Digital Literacy in Social Work Education: A Case Study Incorporating Technology and Social Media Within the Social Work Curriculum

Authors

  • Karen Zgoda Bridgewater State University
  • Kryss Shane

DOI:

https://doi.org/10.18666/JNEL-2018-V8-I1-8350

Keywords:

social work, digital literacy, communication skills, writing, technology, Twitter, social media, class activities, case study

Abstract

To remain competitive and culturally competent, social work education must incorporate digital literacy and technological instruction to prepare students for work with clients and colleagues throughout their professional lives. When instructors offer a grounding in technology skills for modern social work practice and provide feedback to students in a supportive classroom setting, social work students become more confident and poised to handle the complications of technology and social media while interacting with clients, agencies, nonprofit organizations, and society as a whole. The purpose of this article is to present a case study of a social work course on classic and contemporary communication skills that focuses on communication, writing, and digital literacy, designed for BSU students. The article includes rationale for course development, course description, and sample digital writing activities from the course.Subscribe to JNEL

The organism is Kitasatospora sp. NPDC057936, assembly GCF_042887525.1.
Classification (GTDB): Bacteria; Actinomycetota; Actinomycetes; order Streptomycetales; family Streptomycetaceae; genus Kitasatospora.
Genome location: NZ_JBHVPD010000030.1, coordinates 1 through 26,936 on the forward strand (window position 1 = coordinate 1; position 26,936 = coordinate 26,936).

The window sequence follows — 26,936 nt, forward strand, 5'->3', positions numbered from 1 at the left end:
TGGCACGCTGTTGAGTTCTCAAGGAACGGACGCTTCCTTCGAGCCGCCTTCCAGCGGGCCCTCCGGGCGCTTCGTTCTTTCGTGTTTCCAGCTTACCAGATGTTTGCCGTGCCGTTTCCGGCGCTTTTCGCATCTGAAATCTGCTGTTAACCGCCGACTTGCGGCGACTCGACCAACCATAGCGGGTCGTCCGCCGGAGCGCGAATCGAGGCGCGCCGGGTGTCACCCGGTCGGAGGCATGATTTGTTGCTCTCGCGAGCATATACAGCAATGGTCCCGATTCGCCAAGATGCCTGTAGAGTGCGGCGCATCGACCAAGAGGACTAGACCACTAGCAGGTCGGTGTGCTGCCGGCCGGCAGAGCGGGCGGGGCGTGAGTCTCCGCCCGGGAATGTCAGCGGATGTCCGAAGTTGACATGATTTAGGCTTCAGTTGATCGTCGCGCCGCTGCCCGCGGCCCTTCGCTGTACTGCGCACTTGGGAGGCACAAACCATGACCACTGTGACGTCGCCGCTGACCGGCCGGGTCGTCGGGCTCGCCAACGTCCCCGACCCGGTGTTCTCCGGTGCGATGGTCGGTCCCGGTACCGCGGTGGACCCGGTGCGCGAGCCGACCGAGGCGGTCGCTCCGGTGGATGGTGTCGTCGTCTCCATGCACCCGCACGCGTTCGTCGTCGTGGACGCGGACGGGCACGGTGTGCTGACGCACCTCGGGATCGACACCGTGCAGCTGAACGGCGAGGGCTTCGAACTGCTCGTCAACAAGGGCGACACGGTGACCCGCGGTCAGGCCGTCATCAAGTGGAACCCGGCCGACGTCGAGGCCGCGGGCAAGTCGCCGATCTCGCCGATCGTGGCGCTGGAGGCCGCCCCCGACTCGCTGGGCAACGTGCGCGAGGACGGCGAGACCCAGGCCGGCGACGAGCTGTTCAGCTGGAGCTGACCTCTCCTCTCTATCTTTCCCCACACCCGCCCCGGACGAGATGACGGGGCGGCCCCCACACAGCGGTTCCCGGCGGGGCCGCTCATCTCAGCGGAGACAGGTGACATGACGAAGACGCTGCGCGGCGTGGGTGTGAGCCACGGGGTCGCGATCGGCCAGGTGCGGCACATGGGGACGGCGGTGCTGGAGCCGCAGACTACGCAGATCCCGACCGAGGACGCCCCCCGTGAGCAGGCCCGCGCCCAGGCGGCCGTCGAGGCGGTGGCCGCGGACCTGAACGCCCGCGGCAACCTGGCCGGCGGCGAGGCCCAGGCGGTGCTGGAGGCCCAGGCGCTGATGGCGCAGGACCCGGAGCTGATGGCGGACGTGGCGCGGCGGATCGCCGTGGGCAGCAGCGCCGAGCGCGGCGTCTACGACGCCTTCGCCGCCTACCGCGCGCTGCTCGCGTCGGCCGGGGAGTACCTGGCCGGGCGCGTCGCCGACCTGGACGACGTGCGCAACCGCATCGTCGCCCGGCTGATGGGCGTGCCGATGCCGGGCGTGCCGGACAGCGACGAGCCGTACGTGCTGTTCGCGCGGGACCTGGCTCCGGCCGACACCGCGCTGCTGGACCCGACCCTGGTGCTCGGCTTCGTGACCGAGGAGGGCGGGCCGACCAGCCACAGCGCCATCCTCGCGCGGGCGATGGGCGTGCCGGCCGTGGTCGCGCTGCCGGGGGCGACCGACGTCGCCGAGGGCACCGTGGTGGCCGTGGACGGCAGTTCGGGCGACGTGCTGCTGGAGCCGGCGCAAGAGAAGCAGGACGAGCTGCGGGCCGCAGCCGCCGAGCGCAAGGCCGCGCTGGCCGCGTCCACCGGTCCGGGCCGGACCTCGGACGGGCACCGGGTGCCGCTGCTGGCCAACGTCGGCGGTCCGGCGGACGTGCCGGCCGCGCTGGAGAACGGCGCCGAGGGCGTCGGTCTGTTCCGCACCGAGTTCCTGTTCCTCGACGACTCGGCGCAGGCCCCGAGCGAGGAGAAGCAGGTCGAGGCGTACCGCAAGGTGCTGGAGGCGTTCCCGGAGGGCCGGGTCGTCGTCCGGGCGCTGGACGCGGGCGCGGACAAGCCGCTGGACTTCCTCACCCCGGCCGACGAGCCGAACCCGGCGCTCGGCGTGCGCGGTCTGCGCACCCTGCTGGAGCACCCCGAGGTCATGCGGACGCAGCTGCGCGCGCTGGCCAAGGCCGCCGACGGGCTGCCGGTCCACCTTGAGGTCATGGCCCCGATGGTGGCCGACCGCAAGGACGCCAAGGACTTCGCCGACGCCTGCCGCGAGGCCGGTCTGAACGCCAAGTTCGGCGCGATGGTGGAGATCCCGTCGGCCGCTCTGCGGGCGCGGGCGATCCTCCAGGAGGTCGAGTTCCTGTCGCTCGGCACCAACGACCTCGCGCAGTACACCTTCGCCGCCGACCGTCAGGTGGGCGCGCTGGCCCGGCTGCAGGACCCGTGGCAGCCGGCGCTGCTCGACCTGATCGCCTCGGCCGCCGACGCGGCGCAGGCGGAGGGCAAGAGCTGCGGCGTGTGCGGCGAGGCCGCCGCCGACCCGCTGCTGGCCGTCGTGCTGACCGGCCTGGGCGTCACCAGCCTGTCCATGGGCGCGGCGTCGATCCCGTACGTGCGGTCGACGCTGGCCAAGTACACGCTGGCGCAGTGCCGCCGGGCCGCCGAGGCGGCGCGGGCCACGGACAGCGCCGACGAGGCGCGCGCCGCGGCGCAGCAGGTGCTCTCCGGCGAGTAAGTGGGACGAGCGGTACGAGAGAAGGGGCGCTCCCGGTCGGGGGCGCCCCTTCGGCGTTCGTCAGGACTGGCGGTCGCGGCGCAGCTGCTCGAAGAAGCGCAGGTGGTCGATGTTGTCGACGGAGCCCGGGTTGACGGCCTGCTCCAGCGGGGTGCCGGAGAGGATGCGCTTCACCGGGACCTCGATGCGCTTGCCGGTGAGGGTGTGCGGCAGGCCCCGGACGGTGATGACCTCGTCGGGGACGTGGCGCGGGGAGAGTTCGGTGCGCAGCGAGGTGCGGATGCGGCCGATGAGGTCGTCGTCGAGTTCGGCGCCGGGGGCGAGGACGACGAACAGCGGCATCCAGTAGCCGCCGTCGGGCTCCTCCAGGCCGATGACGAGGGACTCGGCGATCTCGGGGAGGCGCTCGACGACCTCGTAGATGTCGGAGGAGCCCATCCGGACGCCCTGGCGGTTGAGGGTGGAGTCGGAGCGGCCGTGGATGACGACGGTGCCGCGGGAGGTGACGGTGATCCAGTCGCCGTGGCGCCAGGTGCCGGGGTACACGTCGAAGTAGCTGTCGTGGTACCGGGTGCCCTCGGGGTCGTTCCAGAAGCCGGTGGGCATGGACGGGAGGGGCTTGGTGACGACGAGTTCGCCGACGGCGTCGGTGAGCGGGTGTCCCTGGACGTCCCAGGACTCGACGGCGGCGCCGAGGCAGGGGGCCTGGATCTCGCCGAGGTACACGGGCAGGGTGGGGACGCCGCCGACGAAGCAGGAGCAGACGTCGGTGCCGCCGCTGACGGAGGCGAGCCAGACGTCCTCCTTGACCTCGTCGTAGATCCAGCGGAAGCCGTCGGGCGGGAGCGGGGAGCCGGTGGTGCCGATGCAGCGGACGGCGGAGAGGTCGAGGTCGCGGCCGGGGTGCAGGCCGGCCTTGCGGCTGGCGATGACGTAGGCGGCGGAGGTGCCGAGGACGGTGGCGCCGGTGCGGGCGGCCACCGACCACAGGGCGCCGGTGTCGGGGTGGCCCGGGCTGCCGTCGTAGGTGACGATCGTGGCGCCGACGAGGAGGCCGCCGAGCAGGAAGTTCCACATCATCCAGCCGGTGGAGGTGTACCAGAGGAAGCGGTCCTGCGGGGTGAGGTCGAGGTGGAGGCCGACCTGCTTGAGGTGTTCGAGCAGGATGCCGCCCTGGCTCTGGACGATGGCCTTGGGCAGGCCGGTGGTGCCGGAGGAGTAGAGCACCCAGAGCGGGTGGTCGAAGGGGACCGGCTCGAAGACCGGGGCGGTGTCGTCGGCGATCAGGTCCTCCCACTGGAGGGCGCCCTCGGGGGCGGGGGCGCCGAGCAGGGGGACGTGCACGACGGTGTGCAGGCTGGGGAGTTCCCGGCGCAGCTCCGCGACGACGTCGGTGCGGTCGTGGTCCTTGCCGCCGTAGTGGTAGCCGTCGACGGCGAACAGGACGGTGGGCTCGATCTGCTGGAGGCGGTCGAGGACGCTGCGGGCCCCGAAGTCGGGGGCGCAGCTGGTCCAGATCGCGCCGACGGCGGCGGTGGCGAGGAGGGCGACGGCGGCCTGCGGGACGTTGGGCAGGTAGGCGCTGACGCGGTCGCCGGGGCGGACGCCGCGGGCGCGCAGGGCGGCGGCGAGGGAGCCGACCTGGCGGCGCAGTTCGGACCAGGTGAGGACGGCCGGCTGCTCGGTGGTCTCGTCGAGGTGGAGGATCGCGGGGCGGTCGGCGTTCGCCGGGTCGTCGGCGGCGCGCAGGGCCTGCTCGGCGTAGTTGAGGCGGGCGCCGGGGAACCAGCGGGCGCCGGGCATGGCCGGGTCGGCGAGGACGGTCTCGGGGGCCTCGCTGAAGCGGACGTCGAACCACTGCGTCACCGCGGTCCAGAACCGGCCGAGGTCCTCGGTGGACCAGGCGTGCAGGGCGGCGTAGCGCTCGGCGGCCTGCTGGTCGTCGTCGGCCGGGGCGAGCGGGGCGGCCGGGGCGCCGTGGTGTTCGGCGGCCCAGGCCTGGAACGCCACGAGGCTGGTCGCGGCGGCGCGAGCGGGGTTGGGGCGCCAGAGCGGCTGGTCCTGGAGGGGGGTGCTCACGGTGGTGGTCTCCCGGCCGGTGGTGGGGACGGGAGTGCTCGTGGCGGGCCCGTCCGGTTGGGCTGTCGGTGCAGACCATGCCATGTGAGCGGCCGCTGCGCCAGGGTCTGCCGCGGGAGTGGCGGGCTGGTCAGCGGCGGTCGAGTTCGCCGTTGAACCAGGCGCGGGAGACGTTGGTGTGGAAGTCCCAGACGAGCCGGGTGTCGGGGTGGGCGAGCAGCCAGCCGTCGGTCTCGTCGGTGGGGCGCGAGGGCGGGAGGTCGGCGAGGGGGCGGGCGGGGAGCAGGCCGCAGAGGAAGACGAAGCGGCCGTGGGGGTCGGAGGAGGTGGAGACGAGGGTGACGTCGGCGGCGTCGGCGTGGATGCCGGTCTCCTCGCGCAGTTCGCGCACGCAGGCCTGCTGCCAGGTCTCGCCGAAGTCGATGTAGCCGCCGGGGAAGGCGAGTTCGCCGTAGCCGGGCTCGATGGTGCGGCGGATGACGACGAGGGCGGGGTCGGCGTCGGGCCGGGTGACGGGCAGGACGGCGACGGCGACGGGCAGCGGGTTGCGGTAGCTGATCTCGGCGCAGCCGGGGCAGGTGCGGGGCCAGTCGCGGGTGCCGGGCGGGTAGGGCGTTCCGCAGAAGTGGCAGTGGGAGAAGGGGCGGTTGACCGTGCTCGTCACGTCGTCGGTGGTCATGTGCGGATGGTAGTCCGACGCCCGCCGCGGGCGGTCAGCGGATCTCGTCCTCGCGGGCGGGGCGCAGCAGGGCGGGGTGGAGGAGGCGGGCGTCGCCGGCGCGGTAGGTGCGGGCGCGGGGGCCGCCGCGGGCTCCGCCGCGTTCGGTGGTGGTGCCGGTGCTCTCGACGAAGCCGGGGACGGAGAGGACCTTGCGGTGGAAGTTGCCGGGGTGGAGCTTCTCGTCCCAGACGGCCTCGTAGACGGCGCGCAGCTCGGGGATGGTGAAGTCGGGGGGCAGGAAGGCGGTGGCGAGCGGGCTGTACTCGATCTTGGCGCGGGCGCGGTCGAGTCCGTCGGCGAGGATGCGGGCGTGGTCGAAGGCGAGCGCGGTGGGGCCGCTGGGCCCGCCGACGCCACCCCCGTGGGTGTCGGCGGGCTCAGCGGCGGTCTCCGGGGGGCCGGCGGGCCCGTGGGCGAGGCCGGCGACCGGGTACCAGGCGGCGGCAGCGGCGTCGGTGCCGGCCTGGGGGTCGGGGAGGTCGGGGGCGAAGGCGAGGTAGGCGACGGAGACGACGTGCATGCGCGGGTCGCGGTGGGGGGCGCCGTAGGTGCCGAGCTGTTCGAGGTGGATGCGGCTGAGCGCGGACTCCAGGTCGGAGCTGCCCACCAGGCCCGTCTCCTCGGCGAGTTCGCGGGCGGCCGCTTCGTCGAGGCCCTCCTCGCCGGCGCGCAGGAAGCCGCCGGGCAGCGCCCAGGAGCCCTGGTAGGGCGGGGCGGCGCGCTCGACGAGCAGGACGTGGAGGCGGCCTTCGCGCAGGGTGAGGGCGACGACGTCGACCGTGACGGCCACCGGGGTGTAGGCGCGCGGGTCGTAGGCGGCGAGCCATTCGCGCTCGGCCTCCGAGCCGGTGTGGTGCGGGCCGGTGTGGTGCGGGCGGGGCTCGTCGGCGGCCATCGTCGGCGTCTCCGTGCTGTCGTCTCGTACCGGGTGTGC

Author Biography

Karen Zgoda, Bridgewater State University

Karen Zgoda is an Instructor in the School of Social Work at Bridgewater State University and Simmons College. She has been nominated for the Presidential Award for Distinguished Part-time Teaching and serves as the Teaching and Technology Faculty Advisor for the Teaching and Technology Center at Bridgewater State University. Karen has been hosting online social work chats since 2000 and is currently a chat partner and host for the #MacroSW Twitter chats focused on macro social work practice. Karen previously wrote the SW 2.0 technology column for The New Social Worker Magazine and served as an AmeriCorps *VISTA member and project coordinator at CTCNet working on digital divide issues. Her research and pedagogical interests include technology in social work and education, macro social work, social policy, and research methods. Karen will begin her Ph.D. in Public Policy at University of Massachusetts-Boston in Fall 2017.

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Published

2017-12-28

Issue

Section

Multimedia in Nonprofit